So for example, Grade 2-3 students you might only have three skills on the rubric, whereas Year 12s might be able to cope with six skills. University level rubrics that I mark with often have more than 10.
We suggest limiting the number of skills assessed for a few reasons:
- Too hard to mark (we do need to take this into consideration)
- Too much feedback for students to act upon
- Not an effective use of teacher time to be giving students more feedback than they can act on.
Any set of skills you pick is a sample of the total number of skills they are showing. Pick the ones that your teaching team want to give students feedback on. I highly recommend assessing fewer things but assessing them more often, especially between years. Better to only assess e.g. 8 different skills per year, but to assess them twice every year for multiple years, rather than assess 20 different skills, but never assessing the same thing
Two more ingredients I’d recommend before you start writing are either some verbs from learning taxonomies and some student work samples. If the teachers writing it are experienced enough with what you’re writing a rubric about though you might be fine without student work samples.
Note that these are just to help you describe student performance. Don’t get too caught up in applying them blindly – the goal here is to describe what students are doing.
From here you write quality criteria. I recommend 3-5 levels. The ARC would say 4 is a good number.
- too many levels is harder to mark
- harder to make the marking consistent between different teachers
- it is unlikely in a typical class there will be more than about 4 levels in any one skill.
I suggest writing the lowest criteria first – something everyone in the class can do – then the highest criteria – something a stretch for your best students. Then write 2 middle criteria that describe typical performances of your students.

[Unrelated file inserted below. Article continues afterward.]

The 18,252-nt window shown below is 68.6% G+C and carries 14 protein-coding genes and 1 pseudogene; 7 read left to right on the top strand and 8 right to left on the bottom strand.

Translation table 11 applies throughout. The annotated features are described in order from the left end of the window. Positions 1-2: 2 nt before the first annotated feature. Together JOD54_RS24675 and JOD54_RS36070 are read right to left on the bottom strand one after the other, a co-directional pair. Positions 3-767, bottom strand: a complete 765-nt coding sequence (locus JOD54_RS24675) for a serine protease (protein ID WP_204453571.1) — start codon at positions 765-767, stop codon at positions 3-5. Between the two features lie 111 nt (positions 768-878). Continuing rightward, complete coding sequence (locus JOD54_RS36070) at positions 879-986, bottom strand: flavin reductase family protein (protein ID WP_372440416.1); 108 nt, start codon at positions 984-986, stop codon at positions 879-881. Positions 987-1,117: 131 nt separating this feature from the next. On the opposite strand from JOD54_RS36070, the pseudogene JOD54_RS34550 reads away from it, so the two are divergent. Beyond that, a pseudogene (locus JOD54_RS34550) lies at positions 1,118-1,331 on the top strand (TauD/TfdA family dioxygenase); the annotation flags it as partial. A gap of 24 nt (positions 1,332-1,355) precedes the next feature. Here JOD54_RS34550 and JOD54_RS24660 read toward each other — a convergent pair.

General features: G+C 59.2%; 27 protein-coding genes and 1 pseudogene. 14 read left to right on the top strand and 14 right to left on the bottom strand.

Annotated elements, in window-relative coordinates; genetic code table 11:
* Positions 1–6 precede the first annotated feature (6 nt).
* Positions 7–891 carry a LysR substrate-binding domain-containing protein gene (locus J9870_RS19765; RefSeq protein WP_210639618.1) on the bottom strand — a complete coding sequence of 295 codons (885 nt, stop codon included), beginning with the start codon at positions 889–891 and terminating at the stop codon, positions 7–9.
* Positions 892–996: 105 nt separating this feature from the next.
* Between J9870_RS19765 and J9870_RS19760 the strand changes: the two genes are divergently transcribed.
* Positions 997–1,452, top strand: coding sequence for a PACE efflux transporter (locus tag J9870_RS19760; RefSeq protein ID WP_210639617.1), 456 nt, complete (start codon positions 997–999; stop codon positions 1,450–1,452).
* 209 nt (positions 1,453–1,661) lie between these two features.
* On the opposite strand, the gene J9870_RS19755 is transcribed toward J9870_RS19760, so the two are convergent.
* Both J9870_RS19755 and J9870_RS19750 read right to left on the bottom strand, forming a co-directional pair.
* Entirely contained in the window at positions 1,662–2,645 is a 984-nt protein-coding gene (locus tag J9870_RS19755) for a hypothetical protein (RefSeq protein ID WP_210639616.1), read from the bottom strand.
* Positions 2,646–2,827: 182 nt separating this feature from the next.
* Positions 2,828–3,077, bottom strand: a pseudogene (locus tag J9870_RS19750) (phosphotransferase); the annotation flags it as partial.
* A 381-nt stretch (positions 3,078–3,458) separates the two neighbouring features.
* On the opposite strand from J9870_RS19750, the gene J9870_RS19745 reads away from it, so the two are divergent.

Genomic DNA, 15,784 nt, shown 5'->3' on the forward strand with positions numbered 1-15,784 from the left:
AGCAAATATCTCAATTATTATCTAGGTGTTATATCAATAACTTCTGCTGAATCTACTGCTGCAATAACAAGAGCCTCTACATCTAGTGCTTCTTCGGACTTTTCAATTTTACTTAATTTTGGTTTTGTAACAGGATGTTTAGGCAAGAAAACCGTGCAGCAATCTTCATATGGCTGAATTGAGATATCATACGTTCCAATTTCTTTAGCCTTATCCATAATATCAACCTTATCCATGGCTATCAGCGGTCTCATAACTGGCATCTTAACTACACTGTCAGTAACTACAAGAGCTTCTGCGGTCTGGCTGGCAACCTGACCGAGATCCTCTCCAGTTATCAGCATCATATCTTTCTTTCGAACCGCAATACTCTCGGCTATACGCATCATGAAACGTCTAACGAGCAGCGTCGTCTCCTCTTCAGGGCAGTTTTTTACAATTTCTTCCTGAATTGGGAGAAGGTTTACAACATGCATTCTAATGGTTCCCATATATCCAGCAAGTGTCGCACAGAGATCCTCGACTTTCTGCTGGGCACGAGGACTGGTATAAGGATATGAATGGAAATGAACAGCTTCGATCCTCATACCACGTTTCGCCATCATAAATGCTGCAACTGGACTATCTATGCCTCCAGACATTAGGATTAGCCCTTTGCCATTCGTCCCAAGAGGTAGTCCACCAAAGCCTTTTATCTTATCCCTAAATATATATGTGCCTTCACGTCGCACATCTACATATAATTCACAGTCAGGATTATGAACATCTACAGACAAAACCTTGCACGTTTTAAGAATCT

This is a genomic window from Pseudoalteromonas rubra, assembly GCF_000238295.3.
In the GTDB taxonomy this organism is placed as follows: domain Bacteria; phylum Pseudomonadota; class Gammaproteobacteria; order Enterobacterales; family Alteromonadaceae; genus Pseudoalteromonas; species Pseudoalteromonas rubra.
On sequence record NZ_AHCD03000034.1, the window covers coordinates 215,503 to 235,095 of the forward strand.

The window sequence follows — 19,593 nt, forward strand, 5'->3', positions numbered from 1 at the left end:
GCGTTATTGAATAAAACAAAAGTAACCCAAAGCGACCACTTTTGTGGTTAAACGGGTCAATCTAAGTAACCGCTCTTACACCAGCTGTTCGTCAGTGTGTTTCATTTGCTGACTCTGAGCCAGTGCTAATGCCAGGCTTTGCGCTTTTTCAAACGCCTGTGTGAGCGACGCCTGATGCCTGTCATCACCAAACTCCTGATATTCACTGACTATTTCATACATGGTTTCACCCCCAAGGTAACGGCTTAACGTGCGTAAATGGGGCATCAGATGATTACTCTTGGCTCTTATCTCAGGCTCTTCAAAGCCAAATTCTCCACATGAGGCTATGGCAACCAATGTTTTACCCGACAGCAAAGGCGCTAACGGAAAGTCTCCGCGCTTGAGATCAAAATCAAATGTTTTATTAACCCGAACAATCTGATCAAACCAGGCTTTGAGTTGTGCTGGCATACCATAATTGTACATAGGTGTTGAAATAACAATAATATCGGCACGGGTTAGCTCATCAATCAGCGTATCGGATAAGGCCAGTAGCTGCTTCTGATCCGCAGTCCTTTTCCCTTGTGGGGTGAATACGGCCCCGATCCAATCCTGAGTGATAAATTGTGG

The ARC developed 10 rules for writing quality criteria:
A great explanation for why these rules are good is here.
I have been using the ARC rubric writing rules for quite a few years and have expanded upon the original ten rules. I think they make them more practical and classroom-friendly.
Note that I call this video ‘advice’ not rules. There will be times in classroom situations when you have a good educational reason for breaking the ‘rules’. Just make sure you’ve got a justifiable reason for doing so.
Here is a one page summary of that advice:
I think rubrics are best written with 1-2 people and then sent to the wider group for feedback.
You will massively improve the quality of your rubric from its first use to its second use. There is nothing like marking a whole class’ worth of work using a rubric to really test it out.
There is no such thing as a perfect rubric and you will probably tweak your rubrics a little bit every year.
One good anecdotal sign they’re working is that more and more students start attaining the highest criteria (because your teaching improves. This means you might need to write an even higher rubric.
You can get some AI feedback on your rubric by submitting it here:
Alternatively if we have a professional relationship, e.g. you’ve been to one of my PDs or I’m supporting your school, you should definitely send it to me for a look!